Rights of Victims

Now that every rational argument against the planned religious-sponsored community center has failed, now that the opponents have conceded that the First Amendment protects minority religious rights, and opponents lost at the local level, we’re given the rights of victims argument.

The country’s political and policy leaders should oppose the planned center out of deference to the feelings of the victims of the September 11th attacks.

This is dangerous, and wrong-headed, and a fundamental misreading of our system, but it’s not new. We’ve been heading in this direction for a long time. I think of it as the “Nancy Grace School” of law and policy.

The September 11th attacks were a crime, or act of war, or both, take your pick, against the people of the United States. If and when OBL or any other perpetrator is every captured, the complaint or indictment will read “United States versus OBL”. If there is victim participation it will be in the form of testimony, or an “impact statement” at sentencing. When we invaded Afghanistan, we invaded as the United States.

This distinction is vitally important, and it’s grounded in the idea that any one of us could have been in that building and, further, that the attack was a violation of our laws and our norms. We can’t lose sight of that. When we respond as a country to events on the basis of sentimentality or closure or healing of the individual stories or wishes of victims, we lose that idea, and we always, always end up with bad law or bad policy or both.

I saw this play out in the Roman Polanski debate, again and again. “But, the victim has forgiven him!” You know what? It doesn’t matter. It was never Victim versus Polanski. Never. It was State of California versus Polanski, because the offense was against all of us, or any of us. That’s harsh, but there it is.

I’ll tell you the flip side of adopting this idea, because there is a flip side. When we ground an analysis in the relative worth, individual character or opinion of the victim, we end up (inevitably and always) at the “innocence” of the victim, because we’re human. This cuts both ways, which is why all crime victims should reject it.

We can (and have) ended up at “she asked for it”, or, “he shouldn’t have been there”, in the criminal system. That’s the flip side of letting this get muddled, and letting it become about the individual victim. It doesn’t end well, and we already know it.

The offense was against the People of the United States, and the People of the United States adopted and follow the First Amendment. Any legal or policy or bully pulpit response from democratically elected leaders starts and ends there. It’s harsh and it’s unsentimental and it can border on cruel, but there’s a reason for it. It won’t work the other way. It never does.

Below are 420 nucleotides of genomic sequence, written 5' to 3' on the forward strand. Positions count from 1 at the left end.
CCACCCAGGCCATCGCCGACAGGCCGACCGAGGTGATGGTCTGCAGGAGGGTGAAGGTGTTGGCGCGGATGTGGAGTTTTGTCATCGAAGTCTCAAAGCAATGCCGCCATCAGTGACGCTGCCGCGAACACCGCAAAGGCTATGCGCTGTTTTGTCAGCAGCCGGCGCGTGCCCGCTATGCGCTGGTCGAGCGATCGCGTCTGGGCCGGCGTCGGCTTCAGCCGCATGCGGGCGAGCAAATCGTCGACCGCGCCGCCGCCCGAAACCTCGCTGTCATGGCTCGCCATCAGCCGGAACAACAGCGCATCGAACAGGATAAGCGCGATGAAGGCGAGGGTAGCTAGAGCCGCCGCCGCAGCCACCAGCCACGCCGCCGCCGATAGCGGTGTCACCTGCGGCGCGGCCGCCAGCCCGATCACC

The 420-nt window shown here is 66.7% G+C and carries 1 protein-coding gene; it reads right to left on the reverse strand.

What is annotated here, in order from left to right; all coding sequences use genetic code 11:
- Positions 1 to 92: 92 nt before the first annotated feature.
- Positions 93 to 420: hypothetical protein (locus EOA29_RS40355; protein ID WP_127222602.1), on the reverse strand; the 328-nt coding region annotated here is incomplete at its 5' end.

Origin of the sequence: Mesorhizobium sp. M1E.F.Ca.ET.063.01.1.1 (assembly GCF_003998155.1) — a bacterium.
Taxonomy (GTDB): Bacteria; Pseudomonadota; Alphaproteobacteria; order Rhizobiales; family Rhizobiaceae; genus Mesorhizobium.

We can (and should, and have) respond to individual victims as individuals. I read the stories just like all of you, and they were heartbreaking. Our national response has to remain grounded not in those individual people, but in the larger idea, or we’ve completely lost our bearings.

73 replies
  1. 1
    john b says:

    a paragraph break here or there would do this post wonders.

  2. 2
    Poopyman says:

    @john b:
    The breaks are there, just no blank lines. I can deal with it.

    Excellent points, Kay. I’m gonna be -stealing-borrowing this argument.

  3. 3
    Dan says:

    I second John B’s statement on the paragraph break.

    While I agree with you general premise about the ground zero mosque your attack on taking particular victim’s feelings into account when dealing with individual criminal cases is bizarre and way off base.

    You say:

    “We can (and have) ended up at “she asked for it”, or, “he shouldn’t have been there”, in the criminal system. That’s the flip side of letting this get muddled, and letting it become about the individual victim. It doesn’t end well, and we already know it.”

    This is a really broad and absurd generalization made with zero attempt to back it up. It really reveals a lack of knowledge on your part about the criminal justice system.

  4. 4
    Kay says:

    @Poopyman:

    I see the breaks, too. Anyway, point taken, I’ll use blank space next time.

    I’m new at this, as is probably obvious, right?

  5. 5
    Legalize says:

    All of what Kay says is true. Unfortunately, it’s all been said over and over since 9/11 and the keepers of our national discourse have deemed it irrelevant to the conversation.

  6. 6
    soonergrunt says:

    When we ground an analysis in the relative worth, individual character or opinion of the victim, we end up (inevitably and always) at the “innocence” of the victim, because we’re human.

    Oh, there’s a fair number of assholes around, some on these boards, who are just dying to point out how the US had it coming because of our policies or our power or some other stupid shit.